Clearly a favorite subject of mine, I am returning yet again to the subject of surveillance and privacy in the digital and attempting, clumsily, to link that to development work and my work at the Centre for Research in Digital Education. Just yesterday, James Lamb and I were using Telegram to pilot our mLearning idea for the upcoming Bremm17 Conference in Bremen. I have been circling this subject a bit in my own way in these posts, but basically I am trying to explore the role of anonymity in education and how it can be a positive principle for digital education. I am curious to identify and advance models for education in eras of mass surveillance and how these might ethically be expressed in different contexts. So I have discussed a bit this from a few different perspectives as best illustrated in thee posts:
- Surveillance and the Turkish example; discusses curbs on messaging apps overall, but specifically in the Turkish context where even the download of a particular application could lead to imprisonment
- Chatbots and Mobile Learning: a brief discussion on how chatbots, particularly in Telegram, can generate some good mobile learning scenarios
- Urban subversive as pedagogical position: this is a paper I published in Continuum that speaks to what I see are appropriate pedagogical responses to heightened surveillance at work throughout the world. It is clumsy, no doubt, but it represents the beginnings of what I suspect will be a lifelong effort.
As recent news stories suggest, applications like Telegram and Signal pose some perceived or real threat to the capacity of national governments’ to monitor their citizenry. Indonesia and Russia have made threats to ban Telegram outright; it has been blocked completely in China and traffic blocked in Bahrain; it is popular in Iran for a host of reasons, the least of which not being the government’s response to the Arab Spring, but the government has woken up to it there. Clearly the CIA and others have presumably cracked Telegram. Be safe people.
It should be noted that Telegram has its issues on the security front, with some claiming that Telegram’s security model is undermined by its use of a custom-designed encryption protocol that has not been proven reliable and secure, and by not enabling secure conversations by default. Probably best to migrate to Signal at this point, but I still place Telegram above most other mobile messaging services.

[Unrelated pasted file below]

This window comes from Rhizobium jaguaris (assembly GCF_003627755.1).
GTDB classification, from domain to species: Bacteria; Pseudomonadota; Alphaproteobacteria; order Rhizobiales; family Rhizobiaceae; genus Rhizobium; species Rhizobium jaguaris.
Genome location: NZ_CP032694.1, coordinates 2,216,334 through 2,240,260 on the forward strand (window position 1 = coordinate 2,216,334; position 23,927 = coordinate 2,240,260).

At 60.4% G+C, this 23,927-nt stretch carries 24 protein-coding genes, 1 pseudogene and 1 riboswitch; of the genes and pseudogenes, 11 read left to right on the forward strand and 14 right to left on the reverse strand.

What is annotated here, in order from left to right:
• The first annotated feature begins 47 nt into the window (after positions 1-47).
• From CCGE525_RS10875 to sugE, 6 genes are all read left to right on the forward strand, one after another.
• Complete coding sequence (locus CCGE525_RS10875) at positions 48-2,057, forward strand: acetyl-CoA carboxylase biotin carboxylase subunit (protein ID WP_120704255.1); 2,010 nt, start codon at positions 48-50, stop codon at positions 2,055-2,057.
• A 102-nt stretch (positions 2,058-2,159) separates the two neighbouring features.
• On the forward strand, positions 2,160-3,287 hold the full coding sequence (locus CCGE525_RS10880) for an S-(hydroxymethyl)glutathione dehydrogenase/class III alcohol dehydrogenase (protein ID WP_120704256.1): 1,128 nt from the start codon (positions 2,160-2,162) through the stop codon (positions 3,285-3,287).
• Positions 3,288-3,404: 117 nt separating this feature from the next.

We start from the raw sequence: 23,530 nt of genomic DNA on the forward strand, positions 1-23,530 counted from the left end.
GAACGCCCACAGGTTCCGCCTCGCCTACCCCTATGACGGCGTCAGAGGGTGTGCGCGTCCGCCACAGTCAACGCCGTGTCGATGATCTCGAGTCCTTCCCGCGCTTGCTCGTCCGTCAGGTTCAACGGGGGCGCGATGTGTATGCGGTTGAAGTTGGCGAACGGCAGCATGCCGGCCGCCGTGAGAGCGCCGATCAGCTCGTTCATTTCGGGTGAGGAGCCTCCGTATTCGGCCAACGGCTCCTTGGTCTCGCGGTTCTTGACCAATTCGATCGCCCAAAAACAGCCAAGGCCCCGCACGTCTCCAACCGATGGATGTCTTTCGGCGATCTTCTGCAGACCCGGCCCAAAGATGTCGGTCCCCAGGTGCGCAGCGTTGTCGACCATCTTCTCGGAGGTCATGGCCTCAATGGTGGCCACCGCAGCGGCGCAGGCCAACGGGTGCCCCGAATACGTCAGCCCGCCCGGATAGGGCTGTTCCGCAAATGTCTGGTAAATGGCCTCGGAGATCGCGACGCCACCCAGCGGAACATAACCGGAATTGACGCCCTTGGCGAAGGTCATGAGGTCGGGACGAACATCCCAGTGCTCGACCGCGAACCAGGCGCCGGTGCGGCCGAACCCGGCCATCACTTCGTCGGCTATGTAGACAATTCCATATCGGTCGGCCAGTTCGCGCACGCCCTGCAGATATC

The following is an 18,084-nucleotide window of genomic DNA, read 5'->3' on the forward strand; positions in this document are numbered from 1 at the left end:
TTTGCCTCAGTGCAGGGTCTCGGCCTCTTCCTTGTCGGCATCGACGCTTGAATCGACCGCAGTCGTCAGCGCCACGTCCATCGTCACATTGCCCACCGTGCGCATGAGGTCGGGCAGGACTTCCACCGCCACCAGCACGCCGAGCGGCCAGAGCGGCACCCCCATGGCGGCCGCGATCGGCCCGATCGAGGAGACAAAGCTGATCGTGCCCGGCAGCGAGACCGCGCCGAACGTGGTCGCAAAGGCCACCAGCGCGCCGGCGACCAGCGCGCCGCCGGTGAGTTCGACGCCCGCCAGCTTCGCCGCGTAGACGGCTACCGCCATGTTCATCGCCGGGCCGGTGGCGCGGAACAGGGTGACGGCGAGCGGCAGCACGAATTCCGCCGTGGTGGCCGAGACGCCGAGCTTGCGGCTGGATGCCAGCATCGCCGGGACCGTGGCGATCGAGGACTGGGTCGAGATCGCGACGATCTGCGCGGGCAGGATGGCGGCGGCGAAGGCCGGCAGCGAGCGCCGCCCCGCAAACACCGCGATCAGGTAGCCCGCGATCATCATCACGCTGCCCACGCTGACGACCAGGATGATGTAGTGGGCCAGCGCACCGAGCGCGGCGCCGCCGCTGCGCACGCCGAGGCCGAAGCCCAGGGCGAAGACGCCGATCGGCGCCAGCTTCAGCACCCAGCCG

However, the choice of service isn’t the point, but rather the larger themes at play. The first and probably most important is the criminalisation of anonymity that we see taking place in the digital. Anonymity online has always been in a fraught tension but in some senses the surveillance technology just caught up. We see Turkey’s crackdown on academics and the role of ICT there. We see increased solutionism in regards to IDs, CCTVs, and an overall extension of the surveillance apparatus in most countries. We see increased calls for governments demanding and bribing for backdoors and loopholes into secure ICT systems. Some have pushed back and questioned the capacity of such moves to do anything except weaken encryption for all.
But the larger fundamental question here is simpler. If I want to remain anonymous, am I allowed to be so? If I do something that isn’t illegal, do I have the right to anonymity? If you think this is strictly a personal technology issue, as it shedding your mobile phone would purge you of this need, then I urge you to walk down the street and note how many times your visage is being captured and note how many of these you willingly contribute. Is your presence alone enough to justify the surveillance? These sound like basic questions but they are at the core of what matters here.
But we know anonymity is available for some. It has become a trapping of great wealth, or the privy of governments or tech firms. It exists, but not for most. This is evidenced on both ends of the spectrum. From the uber-rich’s doomsday scenarios to the often shoddy conceptualization of privacy in ICT4D projects. Anonymity is a luxurious commodity to be obtained rather than bestowed at birth. Only some of us are allowed it.
Anonymity is at odds in some respect with the zeitgeist of our time, the persistent presentation of self. But there are alternative narratives to explore here, as I hope do in my research, rather than mere complete disengagement from ICT or social media. There are pedagogical, methodological, and theoretical explorations of ideas around submerging, staying hidden, concealment. There are positions of subversion, of mischief, of deceit, the “implied deviancy of the secret“. All need to be critically explored and potentially reclaimed as positive principles in the years ahead. For research, for teaching, for engaged citizenship. All potentially have value in the shifting context in which we operate in digital education.